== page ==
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Collaborative Systems Integration Project

The Collaborative Systems Integration Project, or CSIP, is a program developed between Washington County Mental Health Services (WCMHS) and Central Vermont Substance Abuse Services (CVSAS) through a Vermont Judiciary grant starting April, 2011.  CSIP was designed to provide a wide range of community services through outreach and case management to an unconnected and disenfranchised segment of our community population.  This is a program with the primary goal of reaching out and attempting to engage with the most difficult and marginalized individuals in our community.   In other words, this is an important program doing critical work in our community.  Since its beginnings in 2011, CSIP has evolved into an effective program that is making a real difference for the individuals it serves and also for our central Vermont community as a whole.   Let’s find out a bit more about how this program works.

CSIP staff reach out and seek clients through homeless shelters, community meals, probation offices, motels, homeless ‘tent cities’ and police departments in an effort to connect individuals with mental health services or community supports through community providers.  CSIP collaborates and integrates services with numerous community partners specific to the client’s needs and the services these community partners provide. A majority of CSIP clients are involved in the criminal justice system. Utilizing the Sequential Intercept Model (Griffen and Munetz, National Gains Center, 2009), staff offer supports for those simply “on the radar” or “at risk” through re-entry into the community from prison, on probation and even those who are no longer under any supervision of any kind. Our clients also include a number of Severely Functionally Impaired (SFI) designated individuals. We meet our clients wherever they are located and feel comfortable or secure, whether that is in their home, the community shelters, community meals or prison.

CSIP’s primary outreach staff is the Intensive Outreach Case Manager.  The Intensive Outreach Case Manager has provided the community with a variety of services targeted for individuals currently or at risk of involvement with the Department of Corrections. The main role of the Intensive Outreach Case Manager is to provide therapeutic case management using the APIC model (Osher, Steadman and Barr , 2003) calling for an assessment of clinical and social needs, planning for those needs, identification of programs responses for these services, and finally the coordination of those needs.  When the case manager meets clients in the community or correctional facility, relationships are built and goals are established along with the strategies to meet these goals. Through regular work, the client and case manager work together to establish routines, formal (e.g., referrals to psychiatric, psychological, and substance abuse providers, as well as providers who promote financial stability) and informal connections (e.g., peer support groups), and skills that promote the clients’ mental health and success in the community. Clients are also served where they are located, which may mean they are served in prison preparing for re-entry to the community, at the courthouse or probation offices, their residence, whether a motel or apartment, or even a local coffee shop.  In addition to providing intensive outreach to identified clients, the Intensive Outreach Case Manager also provides a weekly Men’s Discussion group offered to the public with open enrollment.  This group focuses on anger management and stress reduction, and most participants report that the groups help them problem solve in areas that have historically caused them problems.  Many report that the groups also offer a sense of comradery in a healthy setting as well, which can boost mood and simply make participants feel less lonely.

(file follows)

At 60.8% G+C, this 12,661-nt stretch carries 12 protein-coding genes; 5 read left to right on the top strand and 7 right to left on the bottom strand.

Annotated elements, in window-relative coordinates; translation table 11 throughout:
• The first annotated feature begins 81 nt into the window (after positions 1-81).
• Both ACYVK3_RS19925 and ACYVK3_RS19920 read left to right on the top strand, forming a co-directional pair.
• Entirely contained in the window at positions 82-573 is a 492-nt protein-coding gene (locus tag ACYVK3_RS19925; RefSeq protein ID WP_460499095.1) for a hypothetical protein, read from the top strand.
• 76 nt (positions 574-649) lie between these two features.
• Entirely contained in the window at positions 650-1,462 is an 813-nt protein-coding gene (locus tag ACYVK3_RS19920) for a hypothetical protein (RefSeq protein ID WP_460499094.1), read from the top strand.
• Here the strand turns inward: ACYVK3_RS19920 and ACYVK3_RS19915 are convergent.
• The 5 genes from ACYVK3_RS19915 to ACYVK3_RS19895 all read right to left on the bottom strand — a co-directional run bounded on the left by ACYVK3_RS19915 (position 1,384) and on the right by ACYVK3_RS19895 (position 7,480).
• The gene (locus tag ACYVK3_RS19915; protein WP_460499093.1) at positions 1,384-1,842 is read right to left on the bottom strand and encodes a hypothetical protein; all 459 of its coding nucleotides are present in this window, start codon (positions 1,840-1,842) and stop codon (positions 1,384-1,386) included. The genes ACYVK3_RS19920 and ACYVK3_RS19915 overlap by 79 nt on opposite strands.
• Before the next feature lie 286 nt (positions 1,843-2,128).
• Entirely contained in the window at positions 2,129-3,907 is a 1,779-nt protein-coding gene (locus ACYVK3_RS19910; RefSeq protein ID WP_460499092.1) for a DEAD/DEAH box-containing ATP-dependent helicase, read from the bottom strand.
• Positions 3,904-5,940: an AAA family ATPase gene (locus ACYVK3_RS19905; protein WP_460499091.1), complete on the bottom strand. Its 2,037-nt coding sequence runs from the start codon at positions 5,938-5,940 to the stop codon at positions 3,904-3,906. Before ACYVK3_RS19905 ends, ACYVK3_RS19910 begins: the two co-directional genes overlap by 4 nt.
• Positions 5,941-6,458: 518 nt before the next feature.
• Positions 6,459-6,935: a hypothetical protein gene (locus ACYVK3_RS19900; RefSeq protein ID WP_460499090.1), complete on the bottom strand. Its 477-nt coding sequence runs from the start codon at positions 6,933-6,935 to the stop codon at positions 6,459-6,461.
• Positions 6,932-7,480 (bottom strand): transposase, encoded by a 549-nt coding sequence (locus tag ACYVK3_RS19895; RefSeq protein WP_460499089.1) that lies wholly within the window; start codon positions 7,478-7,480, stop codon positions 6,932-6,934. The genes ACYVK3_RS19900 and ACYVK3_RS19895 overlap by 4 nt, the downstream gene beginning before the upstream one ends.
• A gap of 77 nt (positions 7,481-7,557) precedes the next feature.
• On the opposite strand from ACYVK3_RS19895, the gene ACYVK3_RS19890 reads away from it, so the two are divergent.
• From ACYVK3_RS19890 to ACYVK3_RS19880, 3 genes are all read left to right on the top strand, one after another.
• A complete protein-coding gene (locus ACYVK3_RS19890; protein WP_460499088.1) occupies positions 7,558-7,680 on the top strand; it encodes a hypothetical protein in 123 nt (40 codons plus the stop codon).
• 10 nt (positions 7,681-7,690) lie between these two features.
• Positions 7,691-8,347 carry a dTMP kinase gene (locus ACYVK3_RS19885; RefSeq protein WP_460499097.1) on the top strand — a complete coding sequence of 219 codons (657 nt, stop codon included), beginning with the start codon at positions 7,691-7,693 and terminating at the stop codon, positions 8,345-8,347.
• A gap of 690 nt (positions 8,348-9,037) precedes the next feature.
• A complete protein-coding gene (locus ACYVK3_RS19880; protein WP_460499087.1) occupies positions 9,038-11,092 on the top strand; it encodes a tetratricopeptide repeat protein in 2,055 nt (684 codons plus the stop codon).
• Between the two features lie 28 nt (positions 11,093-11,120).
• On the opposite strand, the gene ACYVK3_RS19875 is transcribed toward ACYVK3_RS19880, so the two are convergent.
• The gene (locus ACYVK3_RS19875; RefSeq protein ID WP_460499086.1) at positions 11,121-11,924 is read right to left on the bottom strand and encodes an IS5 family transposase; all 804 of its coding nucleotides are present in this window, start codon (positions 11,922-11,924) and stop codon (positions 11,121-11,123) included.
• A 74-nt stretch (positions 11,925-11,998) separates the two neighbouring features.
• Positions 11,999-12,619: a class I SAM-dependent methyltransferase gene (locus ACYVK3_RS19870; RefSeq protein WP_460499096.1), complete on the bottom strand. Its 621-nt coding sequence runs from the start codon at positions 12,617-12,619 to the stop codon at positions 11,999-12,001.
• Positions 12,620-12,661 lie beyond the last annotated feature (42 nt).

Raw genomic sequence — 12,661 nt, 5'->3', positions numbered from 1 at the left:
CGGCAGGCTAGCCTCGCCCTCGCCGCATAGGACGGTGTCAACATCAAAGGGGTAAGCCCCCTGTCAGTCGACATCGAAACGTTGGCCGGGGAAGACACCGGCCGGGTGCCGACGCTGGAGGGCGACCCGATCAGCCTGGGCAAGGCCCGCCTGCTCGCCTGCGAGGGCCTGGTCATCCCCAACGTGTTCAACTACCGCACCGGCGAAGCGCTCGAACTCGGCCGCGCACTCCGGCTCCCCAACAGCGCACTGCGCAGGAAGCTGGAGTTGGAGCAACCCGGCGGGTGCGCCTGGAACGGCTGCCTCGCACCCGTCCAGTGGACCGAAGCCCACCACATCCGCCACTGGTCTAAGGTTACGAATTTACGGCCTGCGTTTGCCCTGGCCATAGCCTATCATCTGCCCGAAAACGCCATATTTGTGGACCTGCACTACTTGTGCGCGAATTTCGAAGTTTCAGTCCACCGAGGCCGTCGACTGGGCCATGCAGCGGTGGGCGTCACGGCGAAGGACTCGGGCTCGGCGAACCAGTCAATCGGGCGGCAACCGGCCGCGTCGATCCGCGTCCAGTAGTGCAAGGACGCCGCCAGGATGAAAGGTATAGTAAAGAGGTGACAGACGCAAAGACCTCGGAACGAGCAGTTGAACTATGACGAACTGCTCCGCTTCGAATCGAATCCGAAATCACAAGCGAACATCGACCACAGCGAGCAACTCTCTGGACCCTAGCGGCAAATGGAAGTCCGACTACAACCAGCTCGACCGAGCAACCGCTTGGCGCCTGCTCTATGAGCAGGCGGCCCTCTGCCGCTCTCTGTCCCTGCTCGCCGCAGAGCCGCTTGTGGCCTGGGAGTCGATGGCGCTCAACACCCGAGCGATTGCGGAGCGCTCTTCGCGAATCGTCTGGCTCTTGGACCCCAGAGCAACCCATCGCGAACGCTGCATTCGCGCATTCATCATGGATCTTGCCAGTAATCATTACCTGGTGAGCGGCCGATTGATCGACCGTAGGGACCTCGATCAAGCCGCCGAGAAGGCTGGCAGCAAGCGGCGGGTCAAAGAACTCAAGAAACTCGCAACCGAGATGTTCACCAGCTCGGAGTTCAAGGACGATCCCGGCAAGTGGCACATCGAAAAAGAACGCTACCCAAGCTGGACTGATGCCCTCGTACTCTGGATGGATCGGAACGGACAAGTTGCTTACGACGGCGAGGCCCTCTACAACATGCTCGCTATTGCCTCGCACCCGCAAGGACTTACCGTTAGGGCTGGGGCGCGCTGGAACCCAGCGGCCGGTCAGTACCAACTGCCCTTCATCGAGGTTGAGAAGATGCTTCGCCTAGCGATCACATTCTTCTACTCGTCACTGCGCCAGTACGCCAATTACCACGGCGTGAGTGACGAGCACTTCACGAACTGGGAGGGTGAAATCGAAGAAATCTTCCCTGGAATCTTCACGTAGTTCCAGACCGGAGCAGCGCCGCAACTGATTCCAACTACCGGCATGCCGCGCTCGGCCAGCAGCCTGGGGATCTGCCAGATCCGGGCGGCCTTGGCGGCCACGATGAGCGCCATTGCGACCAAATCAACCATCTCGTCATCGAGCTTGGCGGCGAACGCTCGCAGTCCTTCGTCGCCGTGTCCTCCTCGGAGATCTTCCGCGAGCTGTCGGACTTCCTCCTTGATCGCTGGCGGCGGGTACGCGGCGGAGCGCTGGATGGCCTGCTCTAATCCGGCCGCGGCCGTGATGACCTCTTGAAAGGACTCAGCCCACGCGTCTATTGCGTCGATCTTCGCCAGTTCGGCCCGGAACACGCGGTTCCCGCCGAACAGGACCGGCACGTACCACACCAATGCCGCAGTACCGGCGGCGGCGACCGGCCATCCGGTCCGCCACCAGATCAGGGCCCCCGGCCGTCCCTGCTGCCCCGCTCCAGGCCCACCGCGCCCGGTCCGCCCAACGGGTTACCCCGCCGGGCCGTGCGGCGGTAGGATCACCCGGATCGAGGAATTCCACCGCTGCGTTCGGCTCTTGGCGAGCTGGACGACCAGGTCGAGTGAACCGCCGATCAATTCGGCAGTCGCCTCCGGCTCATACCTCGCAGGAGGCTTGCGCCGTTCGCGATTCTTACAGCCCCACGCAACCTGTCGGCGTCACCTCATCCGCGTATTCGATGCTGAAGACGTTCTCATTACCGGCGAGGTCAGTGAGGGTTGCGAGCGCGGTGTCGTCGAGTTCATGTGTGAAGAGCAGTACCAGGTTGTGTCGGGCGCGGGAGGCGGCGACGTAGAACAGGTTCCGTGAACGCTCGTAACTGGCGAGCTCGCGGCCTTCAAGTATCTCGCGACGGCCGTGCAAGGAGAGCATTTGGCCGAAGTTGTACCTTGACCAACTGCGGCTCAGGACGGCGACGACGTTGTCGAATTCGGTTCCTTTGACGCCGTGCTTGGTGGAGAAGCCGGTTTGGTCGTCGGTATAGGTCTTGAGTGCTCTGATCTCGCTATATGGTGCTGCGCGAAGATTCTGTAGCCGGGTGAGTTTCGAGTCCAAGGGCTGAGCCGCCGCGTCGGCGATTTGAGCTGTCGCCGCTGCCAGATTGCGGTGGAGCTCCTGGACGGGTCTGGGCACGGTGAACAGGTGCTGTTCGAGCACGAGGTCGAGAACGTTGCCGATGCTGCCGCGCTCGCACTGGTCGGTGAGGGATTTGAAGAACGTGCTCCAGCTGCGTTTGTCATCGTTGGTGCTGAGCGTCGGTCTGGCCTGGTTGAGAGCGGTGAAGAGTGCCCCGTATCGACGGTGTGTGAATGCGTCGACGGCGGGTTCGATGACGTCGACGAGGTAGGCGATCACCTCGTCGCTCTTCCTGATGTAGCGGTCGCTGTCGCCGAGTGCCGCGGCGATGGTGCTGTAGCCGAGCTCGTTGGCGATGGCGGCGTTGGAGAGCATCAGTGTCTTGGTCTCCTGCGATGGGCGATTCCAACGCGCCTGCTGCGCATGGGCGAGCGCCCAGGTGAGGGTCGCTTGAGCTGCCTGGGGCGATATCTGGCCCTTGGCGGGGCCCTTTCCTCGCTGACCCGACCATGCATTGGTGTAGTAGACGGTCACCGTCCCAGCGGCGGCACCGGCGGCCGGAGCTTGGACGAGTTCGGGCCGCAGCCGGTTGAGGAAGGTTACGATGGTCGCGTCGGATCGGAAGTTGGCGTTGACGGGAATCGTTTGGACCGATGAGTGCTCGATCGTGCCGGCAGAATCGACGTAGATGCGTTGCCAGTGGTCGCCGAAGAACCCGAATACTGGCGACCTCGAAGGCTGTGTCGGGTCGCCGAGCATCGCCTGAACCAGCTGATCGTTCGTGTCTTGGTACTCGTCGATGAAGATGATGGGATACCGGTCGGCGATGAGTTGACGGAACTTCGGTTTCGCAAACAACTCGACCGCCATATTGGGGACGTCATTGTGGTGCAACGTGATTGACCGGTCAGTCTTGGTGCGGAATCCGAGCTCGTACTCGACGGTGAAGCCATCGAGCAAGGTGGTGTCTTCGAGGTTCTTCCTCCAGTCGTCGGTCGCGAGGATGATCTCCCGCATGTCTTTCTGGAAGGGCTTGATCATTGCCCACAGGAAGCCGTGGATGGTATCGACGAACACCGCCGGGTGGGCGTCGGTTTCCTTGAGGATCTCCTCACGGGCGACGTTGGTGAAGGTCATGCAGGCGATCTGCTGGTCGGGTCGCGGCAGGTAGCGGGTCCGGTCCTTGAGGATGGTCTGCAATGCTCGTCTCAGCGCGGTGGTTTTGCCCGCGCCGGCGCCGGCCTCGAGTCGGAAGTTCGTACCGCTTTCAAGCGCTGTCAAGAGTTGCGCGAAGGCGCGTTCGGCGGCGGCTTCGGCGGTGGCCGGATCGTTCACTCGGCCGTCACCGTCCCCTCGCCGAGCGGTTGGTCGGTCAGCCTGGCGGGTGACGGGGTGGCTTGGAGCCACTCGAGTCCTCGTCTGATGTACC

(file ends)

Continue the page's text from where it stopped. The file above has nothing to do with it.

Another key component to CSIP programming is the Re-entry House.  This is a Washington County Mental Health Services supported program which affords men re-entering the community from prison a 24 hour/per day staff supported housing and treatment opportunity. In a safe and sober pro-social environment with staff support a treatment plan is developed, goals determined and strategies agreed upon to address each clients’ goals. Utilizing a clinical model, the clients’ mental health and substance abuse treatment, employment, future independent housing and daily living skills issues are addressed.  An additional component of CSIP is the ‘Day Program’, which was successfully established in 2016.  This program allows clients residing in the community to meet regularly with Re-entry house staff and address such issues as housing, employment search, school registration, Social Security or other economic issues.  Finally, the Weight Training/Fitness group offers clients a way to get healthy and again bond in a safe and positive group environment, something that is often lacking in their lives. CSIP’s Program Coordinator meets with participating clients, reviews their individual fitness goals, dialogues possible training programs and meets with or transports the client to the Berlin First in Fitness center for their scheduled training sessions.  This variety of positive programming makes a real difference in the lives of individuals served by the CSIP program.